Monday, April 12, 2010

"Anyone Can Whistle" at Encores

I would like to call for a coronation in New York City. I don't know if there are any statutes in the NY government that allow for such activity, or even whether her colleagues would appreciate my hubris. But if there is anyone who deserves to be crowned the Queen of Musical Comedy (at least this year) it is Donna Murphy, who experienced another in a series of career triumphs in this weekend's Encores! revival of Anyone Can Whistle. If you missed her performance, I am legitimately sorry for you because it was the most scrumptious, delectable, laugh out loud hilarious musical comedy performance I've seen in the last several years.

Lusty, shallow, greedy, neurotic and deliriously oblivious, Murphy sashays through the evening like a Las Vegas nightclub diva, complete with a quartet of male dancers who follow her everywhere she goes. Her voice is in exceptional form and each one of her numbers was a pure knockout. Every nuance in her delivery, her physical movement, even the way she pronounces her own last name is enough to bust a gut. Her physicality is fearless, brash and just about the greatest thing since sliced bread. Every moment she is onstage you can't help but watch her - she's not only funny, but fascinating.

Murphy, coiffed by Gregg Barnes in an homage to the role's originator Angela Lansbury (who insisted she play the part), and is so winning that she would win every theatre award in sight were she eligible. It's even more impressive when you think of her career trajectory: the bleak, depressive Fosca in Passion, the prim Mrs. Anna in The King and I, Ruth Sherwood in Wonderful Town and Phyllis in Follies. There are not many actresses with such extensive range and ability.

It bears mentioning that Ms. Murphy is not onstage alone. Sutton Foster is lots of fun as a Fay Apple, the uptight pragmatic nurse who can only let down her guard when dolled up like a French tart. She brings that now trademark belt to "There Won't Be Trumpets" and offered a touching rendition of the title song. Raul Esparza flits around wildly as Hapgood, the would-be doctor who is actually a patient running the asylum. Edward Hibbert, Jeff Blumenkrantz and John Ellison Conlee provide enormous comic support as 'Hoovah-Hoopah's' sidekicks, partners in crime (and possibly some more unmentionable extra-curricular activities).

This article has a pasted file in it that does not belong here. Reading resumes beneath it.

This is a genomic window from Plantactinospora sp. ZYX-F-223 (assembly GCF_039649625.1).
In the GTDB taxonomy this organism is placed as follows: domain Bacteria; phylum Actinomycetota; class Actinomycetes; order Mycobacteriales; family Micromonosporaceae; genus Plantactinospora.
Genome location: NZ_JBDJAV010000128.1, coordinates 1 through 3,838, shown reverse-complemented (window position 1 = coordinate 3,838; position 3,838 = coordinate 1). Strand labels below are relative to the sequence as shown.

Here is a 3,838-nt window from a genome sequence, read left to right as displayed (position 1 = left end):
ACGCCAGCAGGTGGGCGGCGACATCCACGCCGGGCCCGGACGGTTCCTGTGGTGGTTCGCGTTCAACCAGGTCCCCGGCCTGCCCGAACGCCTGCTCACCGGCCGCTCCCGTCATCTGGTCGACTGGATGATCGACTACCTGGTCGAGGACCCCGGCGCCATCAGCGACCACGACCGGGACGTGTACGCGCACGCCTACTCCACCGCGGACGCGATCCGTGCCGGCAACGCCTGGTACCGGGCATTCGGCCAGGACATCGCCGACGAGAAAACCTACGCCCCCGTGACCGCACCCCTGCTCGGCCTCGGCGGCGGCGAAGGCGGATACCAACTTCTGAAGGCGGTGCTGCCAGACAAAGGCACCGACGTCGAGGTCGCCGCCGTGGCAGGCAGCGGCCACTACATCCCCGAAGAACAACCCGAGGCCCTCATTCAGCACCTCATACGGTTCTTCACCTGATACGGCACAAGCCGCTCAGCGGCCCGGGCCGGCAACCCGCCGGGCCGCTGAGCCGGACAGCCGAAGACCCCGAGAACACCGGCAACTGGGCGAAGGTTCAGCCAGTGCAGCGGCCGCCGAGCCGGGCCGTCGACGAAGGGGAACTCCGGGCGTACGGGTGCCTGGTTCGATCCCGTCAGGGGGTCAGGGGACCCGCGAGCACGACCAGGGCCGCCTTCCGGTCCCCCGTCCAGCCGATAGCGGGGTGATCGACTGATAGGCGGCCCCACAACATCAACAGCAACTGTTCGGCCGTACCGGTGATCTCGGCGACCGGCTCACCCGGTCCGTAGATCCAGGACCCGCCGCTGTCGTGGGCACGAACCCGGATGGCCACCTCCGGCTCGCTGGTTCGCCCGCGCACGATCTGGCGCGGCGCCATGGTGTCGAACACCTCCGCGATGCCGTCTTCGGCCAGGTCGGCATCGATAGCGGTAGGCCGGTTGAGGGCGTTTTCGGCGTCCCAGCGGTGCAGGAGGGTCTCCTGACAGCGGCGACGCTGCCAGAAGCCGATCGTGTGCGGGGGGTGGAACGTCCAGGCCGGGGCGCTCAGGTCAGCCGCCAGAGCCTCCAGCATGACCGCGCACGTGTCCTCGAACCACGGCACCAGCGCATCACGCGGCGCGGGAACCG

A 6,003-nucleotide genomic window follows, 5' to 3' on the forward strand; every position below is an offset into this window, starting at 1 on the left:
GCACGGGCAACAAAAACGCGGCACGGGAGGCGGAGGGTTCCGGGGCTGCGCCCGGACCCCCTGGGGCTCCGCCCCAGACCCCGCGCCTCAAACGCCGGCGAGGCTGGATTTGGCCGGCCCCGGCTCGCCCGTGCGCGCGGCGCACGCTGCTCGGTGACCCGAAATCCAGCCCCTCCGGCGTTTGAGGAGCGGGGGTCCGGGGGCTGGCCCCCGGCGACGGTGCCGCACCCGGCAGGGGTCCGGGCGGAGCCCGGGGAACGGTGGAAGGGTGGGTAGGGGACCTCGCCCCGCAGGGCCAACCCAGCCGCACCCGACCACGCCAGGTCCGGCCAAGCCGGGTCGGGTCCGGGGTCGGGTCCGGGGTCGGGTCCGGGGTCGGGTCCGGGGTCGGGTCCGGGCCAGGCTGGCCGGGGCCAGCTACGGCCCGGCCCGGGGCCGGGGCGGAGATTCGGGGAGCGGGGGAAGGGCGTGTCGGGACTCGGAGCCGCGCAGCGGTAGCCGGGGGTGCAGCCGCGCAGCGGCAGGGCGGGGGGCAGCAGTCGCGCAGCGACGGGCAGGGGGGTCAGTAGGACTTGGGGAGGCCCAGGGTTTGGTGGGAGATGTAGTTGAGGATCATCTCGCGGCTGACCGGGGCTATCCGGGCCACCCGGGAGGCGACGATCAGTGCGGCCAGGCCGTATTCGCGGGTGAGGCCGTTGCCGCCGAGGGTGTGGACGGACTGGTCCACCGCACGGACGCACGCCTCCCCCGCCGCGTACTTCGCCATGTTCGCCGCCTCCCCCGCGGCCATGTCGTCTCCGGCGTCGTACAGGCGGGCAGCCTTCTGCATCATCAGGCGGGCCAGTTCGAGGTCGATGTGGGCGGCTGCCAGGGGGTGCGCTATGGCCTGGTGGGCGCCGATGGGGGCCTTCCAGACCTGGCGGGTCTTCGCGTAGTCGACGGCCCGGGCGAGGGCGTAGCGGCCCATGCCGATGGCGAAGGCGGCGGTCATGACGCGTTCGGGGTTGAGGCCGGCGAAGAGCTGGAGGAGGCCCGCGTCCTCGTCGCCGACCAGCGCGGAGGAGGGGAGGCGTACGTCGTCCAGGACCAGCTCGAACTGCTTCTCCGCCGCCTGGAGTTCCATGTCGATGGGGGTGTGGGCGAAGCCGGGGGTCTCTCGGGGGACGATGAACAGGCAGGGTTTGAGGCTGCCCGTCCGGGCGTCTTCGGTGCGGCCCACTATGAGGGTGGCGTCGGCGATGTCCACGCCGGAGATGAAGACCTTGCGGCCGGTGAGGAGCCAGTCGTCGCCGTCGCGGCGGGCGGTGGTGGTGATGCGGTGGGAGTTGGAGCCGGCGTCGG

This legendary flop played nine performances at the Majestic in 1964, an overreaching satire about a bankrupt city whose corrupt mayoress (and minions) concoct a phony miracle in order to capitalize on it. I won't get too far into the plot as, well, with this show it doesn't particularly matter. Laurents' libretto is a meandering mess that tries too hard to lampoon everything imaginable. It seems that by trying to make the show all about everything that the creators inadvertently made it about nothing. David Ives made judicious cuts to the book, but to little avail: the piece as a whole is still unworkable and unsalvageable.

But there is still that score. Goddard Lieberson had the foresight to record the score in spite of the show's closing. Sondheim, at this point, was primarily known as a lyricist and whose only Broadway composing credit was the smash hit A Funny Thing Happened on the Way to the Forum. It was in Anyone Can Whistle that Broadway had its first taste of the Sondheim style and sound, which would revolutionize the genre in 1970's Company. The album turned the show into a cult favorite, keeping Sondheim's music and lyrics alive.

In honor of the composer's 80th birthday, Encores! offers the rare NY revival and it is highly doubtful this production could be bettered. Director-choreographer Casey Nicholaw, also responsible for the winning Encores! concert of Follies three years ago, has staged the piece with winning originality, especially in the subtitled bedroom scene. His dances are especially polished. They culminate in a showstopping climax with the "Cookie Chase," a comic ballet complete with butterfly nets and tumbles. It's a zany, absurd piece that simultaneous recalls the Keystone Cops and Tchaikowsky and is utterly ingenious, and an homage to the work of Herbert Ross, the original choreographer.

This is one of the best I've seen at the City Center. However, if producers are thinking of transferring this one, I don't think that would be a wise move. It's unlikely that we'll ever see a commercial production that could make the show work or make it as fun as this one. But this is the ideal Encores! experience: a show that wouldn't ordinarily be revived. This one will be best remembered for its triumphant weekend. Let's hope next season can produce such a winner. Now I just wonder who'll we have to see about getting Donna Murphy onstage in that other Lansbury star vehicle, Mame.

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